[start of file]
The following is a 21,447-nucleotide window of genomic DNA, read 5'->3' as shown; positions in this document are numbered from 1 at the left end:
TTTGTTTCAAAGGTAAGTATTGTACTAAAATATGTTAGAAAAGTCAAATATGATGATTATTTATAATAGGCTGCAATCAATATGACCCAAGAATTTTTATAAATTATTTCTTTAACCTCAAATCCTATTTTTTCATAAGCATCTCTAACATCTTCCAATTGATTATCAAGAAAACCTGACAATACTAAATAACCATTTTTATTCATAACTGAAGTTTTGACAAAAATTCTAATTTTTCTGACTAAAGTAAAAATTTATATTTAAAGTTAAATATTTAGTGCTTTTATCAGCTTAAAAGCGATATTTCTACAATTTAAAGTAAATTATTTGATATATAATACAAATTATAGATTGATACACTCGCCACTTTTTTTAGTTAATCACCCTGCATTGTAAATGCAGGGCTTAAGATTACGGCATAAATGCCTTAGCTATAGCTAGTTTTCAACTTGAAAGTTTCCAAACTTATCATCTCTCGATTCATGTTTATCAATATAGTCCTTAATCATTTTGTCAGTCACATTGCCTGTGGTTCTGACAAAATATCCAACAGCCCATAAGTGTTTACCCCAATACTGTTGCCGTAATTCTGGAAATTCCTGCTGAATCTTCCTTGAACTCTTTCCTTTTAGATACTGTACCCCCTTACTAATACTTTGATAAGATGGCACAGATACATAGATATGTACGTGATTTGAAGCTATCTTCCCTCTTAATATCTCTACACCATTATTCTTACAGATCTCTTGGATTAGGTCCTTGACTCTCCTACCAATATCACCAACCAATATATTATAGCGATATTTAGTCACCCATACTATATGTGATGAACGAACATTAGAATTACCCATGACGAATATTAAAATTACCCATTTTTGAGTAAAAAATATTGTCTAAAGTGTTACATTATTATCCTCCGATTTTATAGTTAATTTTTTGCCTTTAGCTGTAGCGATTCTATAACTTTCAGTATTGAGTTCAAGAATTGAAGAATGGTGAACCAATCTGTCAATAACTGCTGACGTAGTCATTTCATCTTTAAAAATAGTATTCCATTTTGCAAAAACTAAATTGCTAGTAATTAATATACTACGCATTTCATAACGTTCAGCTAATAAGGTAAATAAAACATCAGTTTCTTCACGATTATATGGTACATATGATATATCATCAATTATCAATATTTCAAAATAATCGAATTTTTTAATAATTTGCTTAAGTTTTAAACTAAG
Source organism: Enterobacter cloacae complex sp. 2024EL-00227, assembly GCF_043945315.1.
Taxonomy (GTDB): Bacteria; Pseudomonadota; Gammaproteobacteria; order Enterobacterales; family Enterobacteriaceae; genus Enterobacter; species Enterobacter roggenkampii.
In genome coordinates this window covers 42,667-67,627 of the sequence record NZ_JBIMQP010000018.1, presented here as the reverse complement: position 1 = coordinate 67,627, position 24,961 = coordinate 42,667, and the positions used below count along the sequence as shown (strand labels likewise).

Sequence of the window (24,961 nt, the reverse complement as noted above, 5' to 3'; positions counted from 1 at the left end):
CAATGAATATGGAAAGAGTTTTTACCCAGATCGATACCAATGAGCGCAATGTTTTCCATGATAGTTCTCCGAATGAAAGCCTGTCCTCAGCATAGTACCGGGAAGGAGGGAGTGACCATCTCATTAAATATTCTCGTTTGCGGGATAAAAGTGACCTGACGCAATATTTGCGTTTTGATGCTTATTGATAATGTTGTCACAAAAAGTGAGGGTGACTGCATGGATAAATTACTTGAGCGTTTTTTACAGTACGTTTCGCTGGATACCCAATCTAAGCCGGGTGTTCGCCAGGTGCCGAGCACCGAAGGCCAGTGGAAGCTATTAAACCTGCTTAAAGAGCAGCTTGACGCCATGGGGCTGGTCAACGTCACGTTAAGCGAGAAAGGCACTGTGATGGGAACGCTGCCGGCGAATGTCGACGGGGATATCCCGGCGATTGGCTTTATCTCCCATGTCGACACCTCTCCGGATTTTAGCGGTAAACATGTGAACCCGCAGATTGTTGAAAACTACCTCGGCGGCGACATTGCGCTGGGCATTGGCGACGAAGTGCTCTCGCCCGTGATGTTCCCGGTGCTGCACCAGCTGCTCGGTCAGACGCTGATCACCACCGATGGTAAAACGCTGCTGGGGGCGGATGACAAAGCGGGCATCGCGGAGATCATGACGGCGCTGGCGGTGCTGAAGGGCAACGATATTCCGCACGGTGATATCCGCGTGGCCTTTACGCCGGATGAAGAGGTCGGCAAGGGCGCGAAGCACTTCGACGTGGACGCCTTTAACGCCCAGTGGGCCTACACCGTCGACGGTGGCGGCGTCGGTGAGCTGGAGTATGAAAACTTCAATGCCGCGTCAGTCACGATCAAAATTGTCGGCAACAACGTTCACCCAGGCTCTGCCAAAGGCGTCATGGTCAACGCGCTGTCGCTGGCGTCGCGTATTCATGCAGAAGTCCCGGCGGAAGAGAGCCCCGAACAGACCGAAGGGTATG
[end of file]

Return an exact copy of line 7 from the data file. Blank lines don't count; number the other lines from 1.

CAATGAATATGGAAAGAGTTTTTACCCAGATCGATACCAATGAGCGCAATGTTTTCCATGATAGTTCTCCGAATGAAAGCCTGTCCTCAGCATAGTACCGGGAAGGAGGGAGTGACCATCTCATTAAATATTCTCGTTTGCGGGATAAAAGTGACCTGACGCAATATTTGCGTTTTGATGCTTATTGATAATGTTGTCACAAAAAGTGAGGGTGACTGCATGGATAAATTACTTGAGCGTTTTTTACAGTACGTTTCGCTGGATACCCAATCTAAGCCGGGTGTTCGCCAGGTGCCGAGCACCGAAGGCCAGTGGAAGCTATTAAACCTGCTTAAAGAGCAGCTTGACGCCATGGGGCTGGTCAACGTCACGTTAAGCGAGAAAGGCACTGTGATGGGAACGCTGCCGGCGAATGTCGACGGGGATATCCCGGCGATTGGCTTTATCTCCCATGTCGACACCTCTCCGGATTTTAGCGGTAAACATGTGAACCCGCAGATTGTTGAAAACTACCTCGGCGGCGACATTGCGCTGGGCATTGGCGACGAAGTGCTCTCGCCCGTGATGTTCCCGGTGCTGCACCAGCTGCTCGGTCAGACGCTGATCACCACCGATGGTAAAACGCTGCTGGGGGCGGATGACAAAGCGGGCATCGCGGAGATCATGACGGCGCTGGCGGTGCTGAAGGGCAACGATATTCCGCACGGTGATATCCGCGTGGCCTTTACGCCGGATGAAGAGGTCGGCAAGGGCGCGAAGCACTTCGACGTGGACGCCTTTAACGCCCAGTGGGCCTACACCGTCGACGGTGGCGGCGTCGGTGAGCTGGAGTATGAAAACTTCAATGCCGCGTCAGTCACGATCAAAATTGTCGGCAACAACGTTCACCCAGGCTCTGCCAAAGGCGTCATGGTCAACGCGCTGTCGCTGGCGTCGCGTATTCATGCAGAAGTCCCGGCGGAAGAGAGCCCCGAACAGACCGAAGGGTATG